Skip to main content
Press Release

Court of Appeals affirms conviction against entertainment industry business manager who defrauded celebrity clients

For Immediate Release
U.S. Attorney's Office, Southern District of Ohio

COLUMBUS, Ohio – The Sixth Circuit Court of Appeals has affirmed the conviction of a New Jersey entertainment industry business manager who was convicted at trial in federal court in Columbus.


A jury convicted Kevin Foster, 44, of Montclair, N.J., in August 2018 of 16 counts for his role in an investment scam involving the product “OXYwater”. The court sentenced Foster to 89 months’ imprisonment and ordered to pay nearly $8 million in restitution.


Foster appealed, contending that the evidence supporting one of his convictions was insufficient and challenging the sentence imposed.


The Sixth Circuit Court of Appeals ruled in favor of the United States and affirmed Foster’s convictions and sentence in an opinion filed Oct. 1.


Foster’s case stemmed from the prior prosecution of Thomas E. Jackson and Preston J. Harrison, who collected approximately $9 million from investors under false pretenses to start and market the sports beverage OXYwater through their company, Imperial Integrative Health Research and Development (“Imperial”). The two were convicted by a federal jury in March 2015 of multiple wire fraud, money laundering and tax fraud charges. Jackson and Harrison were both sentenced to 83 months’ imprisonment.  Lovena Harrison, Preston Harrison’s spouse, was convicted of various offenses as well and sentenced to 12 months and a day in prison.

In 2015, Jackson and Preston and Lovena Harrison also appealed their convictions, and, in 2016, the Sixth Circuit Court of Appeals affirmed in favor of the United States.

Foster was the principal of his management/accounting firm, Foster & Firm, Inc., and as business manager for Shaffer Smith (“Ne-Yo”), induced Smith to invest $2 million into OXYwater under false representations. Unbeknownst to Smith, Foster also invested additional funds belonging to Smith into the product without his consent and fraudulently took out lines of credit under Smith’s name.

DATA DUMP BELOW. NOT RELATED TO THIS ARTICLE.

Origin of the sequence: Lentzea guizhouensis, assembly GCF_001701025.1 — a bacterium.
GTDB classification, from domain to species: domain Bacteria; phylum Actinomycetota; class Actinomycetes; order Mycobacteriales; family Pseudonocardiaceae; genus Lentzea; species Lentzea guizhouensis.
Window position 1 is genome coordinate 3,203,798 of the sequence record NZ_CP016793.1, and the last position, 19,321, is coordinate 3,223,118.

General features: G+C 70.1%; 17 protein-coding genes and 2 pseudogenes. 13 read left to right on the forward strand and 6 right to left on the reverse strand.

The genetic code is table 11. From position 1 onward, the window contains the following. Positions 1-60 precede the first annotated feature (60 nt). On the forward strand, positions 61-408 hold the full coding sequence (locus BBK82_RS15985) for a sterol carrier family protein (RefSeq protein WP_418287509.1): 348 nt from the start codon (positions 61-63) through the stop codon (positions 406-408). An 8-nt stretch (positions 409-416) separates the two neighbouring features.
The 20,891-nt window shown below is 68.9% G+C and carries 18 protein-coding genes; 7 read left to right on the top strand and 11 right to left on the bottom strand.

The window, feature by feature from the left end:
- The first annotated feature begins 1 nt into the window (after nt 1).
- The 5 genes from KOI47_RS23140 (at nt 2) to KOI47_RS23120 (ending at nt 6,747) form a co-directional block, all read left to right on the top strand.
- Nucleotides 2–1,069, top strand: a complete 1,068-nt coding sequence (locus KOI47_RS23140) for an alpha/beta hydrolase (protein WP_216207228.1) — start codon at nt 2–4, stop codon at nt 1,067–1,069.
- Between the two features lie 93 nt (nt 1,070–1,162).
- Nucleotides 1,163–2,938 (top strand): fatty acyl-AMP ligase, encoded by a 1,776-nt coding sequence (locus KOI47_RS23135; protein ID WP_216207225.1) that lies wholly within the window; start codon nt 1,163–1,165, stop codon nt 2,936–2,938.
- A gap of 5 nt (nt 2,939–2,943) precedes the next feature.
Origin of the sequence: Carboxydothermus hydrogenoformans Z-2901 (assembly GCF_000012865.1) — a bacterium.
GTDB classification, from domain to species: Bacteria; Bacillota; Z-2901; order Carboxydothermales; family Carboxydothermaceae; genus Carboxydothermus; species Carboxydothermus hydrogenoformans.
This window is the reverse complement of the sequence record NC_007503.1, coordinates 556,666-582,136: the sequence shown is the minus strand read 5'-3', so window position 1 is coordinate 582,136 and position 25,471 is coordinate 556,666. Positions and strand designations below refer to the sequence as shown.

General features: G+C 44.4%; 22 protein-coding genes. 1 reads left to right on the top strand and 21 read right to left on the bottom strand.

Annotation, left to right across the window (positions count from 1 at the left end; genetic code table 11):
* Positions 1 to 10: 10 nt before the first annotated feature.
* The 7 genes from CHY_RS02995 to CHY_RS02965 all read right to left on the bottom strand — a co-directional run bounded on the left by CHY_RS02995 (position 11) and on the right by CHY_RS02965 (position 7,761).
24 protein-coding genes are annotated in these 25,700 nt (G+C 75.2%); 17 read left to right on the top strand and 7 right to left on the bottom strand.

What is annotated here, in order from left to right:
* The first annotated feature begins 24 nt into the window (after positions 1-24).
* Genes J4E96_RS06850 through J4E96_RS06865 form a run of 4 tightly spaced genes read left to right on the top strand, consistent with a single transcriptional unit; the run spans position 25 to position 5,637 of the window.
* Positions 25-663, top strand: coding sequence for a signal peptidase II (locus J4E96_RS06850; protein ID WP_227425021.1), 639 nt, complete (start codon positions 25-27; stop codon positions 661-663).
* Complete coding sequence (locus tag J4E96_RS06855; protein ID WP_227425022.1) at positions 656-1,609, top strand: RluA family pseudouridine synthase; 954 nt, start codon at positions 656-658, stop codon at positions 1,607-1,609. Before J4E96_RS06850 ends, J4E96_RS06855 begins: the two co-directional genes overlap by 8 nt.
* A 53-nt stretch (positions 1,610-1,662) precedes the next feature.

Foster also defrauded a second celebrity client, Brian McKnight, as a way to secure money to help keep Imperial solvent.

Foster stole millions of dollars from Smith and McKnight’s bank accounts in order to fund the operations of OXYwater as well as his own lavish lifestyle, including multiple luxury vehicles, a personal driver, designer watches, and season tickets to the New York Giants and New York Knicks.

In his appeal, Foster challenged the sufficiency of the evidence to sustain his bankruptcy-fraud conviction. Foster attempted to contend that the government did not sufficiently prove a false statement was material to a bankruptcy proceeding; however, the Court of Appeals ruled to uphold the bankruptcy-fraud conviction.


Foster also unsuccessfully contended that the District Court had erred in allowing certain testimony during his trial and had erroneously calculated the amount of loss to victims and the $7.9 million restitution attributable to him. The Court of Appeals affirmed in favor of the government on these points as well.


Appellate Chief Mary Beth Young and Assistant United States Attorney David J. Twombly represented the United States during the various appeals, and Assistant United States Attorney Jessica H. Kim prosecuted the original cases at trial.


# # #

Updated October 6, 2020